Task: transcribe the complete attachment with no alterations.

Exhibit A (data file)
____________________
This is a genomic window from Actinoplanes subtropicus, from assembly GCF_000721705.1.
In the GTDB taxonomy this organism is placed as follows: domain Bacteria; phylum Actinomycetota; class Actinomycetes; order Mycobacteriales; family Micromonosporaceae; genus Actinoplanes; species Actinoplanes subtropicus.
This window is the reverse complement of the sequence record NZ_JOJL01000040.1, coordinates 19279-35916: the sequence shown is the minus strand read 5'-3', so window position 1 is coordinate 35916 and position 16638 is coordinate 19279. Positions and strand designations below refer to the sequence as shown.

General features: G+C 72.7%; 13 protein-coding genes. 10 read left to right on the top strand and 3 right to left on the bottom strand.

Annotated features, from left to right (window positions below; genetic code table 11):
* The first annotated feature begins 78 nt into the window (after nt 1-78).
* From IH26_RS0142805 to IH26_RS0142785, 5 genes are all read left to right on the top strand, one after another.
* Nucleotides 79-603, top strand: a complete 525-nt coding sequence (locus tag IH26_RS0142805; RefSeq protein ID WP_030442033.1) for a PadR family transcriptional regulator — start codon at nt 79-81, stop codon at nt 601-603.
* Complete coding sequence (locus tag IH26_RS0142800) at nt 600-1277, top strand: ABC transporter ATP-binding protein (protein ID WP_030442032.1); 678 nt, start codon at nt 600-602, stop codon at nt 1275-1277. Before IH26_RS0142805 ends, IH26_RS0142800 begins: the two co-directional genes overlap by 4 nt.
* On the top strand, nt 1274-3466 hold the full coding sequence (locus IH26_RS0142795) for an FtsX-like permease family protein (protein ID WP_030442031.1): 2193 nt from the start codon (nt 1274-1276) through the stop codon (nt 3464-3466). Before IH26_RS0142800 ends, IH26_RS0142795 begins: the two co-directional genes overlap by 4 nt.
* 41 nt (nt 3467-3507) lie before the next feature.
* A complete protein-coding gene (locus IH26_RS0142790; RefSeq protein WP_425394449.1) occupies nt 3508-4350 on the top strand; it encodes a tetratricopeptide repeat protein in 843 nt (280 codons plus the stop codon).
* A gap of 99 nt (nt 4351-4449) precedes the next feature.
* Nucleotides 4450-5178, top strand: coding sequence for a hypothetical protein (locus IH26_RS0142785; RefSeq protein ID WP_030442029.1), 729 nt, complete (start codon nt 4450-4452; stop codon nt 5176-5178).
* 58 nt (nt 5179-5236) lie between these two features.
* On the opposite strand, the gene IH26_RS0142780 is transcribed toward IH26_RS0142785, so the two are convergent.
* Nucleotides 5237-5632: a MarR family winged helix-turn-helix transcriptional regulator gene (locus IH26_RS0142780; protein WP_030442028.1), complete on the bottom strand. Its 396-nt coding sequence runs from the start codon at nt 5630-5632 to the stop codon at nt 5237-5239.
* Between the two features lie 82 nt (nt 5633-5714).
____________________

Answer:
This is a genomic window from Actinoplanes subtropicus, from assembly GCF_000721705.1.
In the GTDB taxonomy this organism is placed as follows: domain Bacteria; phylum Actinomycetota; class Actinomycetes; order Mycobacteriales; family Micromonosporaceae; genus Actinoplanes; species Actinoplanes subtropicus.
This window is the reverse complement of the sequence record NZ_JOJL01000040.1, coordinates 19279-35916: the sequence shown is the minus strand read 5'-3', so window position 1 is coordinate 35916 and position 16638 is coordinate 19279. Positions and strand designations below refer to the sequence as shown.

General features: G+C 72.7%; 13 protein-coding genes. 10 read left to right on the top strand and 3 right to left on the bottom strand.

Annotated features, from left to right (window positions below; genetic code table 11):
* The first annotated feature begins 78 nt into the window (after nt 1-78).
* From IH26_RS0142805 to IH26_RS0142785, 5 genes are all read left to right on the top strand, one after another.
* Nucleotides 79-603, top strand: a complete 525-nt coding sequence (locus tag IH26_RS0142805; RefSeq protein ID WP_030442033.1) for a PadR family transcriptional regulator — start codon at nt 79-81, stop codon at nt 601-603.
* Complete coding sequence (locus tag IH26_RS0142800) at nt 600-1277, top strand: ABC transporter ATP-binding protein (protein ID WP_030442032.1); 678 nt, start codon at nt 600-602, stop codon at nt 1275-1277. Before IH26_RS0142805 ends, IH26_RS0142800 begins: the two co-directional genes overlap by 4 nt.
* On the top strand, nt 1274-3466 hold the full coding sequence (locus IH26_RS0142795) for an FtsX-like permease family protein (protein ID WP_030442031.1): 2193 nt from the start codon (nt 1274-1276) through the stop codon (nt 3464-3466). Before IH26_RS0142800 ends, IH26_RS0142795 begins: the two co-directional genes overlap by 4 nt.
* 41 nt (nt 3467-3507) lie before the next feature.
* A complete protein-coding gene (locus IH26_RS0142790; RefSeq protein WP_425394449.1) occupies nt 3508-4350 on the top strand; it encodes a tetratricopeptide repeat protein in 843 nt (280 codons plus the stop codon).
* A gap of 99 nt (nt 4351-4449) precedes the next feature.
* Nucleotides 4450-5178, top strand: coding sequence for a hypothetical protein (locus IH26_RS0142785; RefSeq protein ID WP_030442029.1), 729 nt, complete (start codon nt 4450-4452; stop codon nt 5176-5178).
* 58 nt (nt 5179-5236) lie between these two features.
* On the opposite strand, the gene IH26_RS0142780 is transcribed toward IH26_RS0142785, so the two are convergent.
* Nucleotides 5237-5632: a MarR family winged helix-turn-helix transcriptional regulator gene (locus IH26_RS0142780; protein WP_030442028.1), complete on the bottom strand. Its 396-nt coding sequence runs from the start codon at nt 5630-5632 to the stop codon at nt 5237-5239.
* Between the two features lie 82 nt (nt 5633-5714).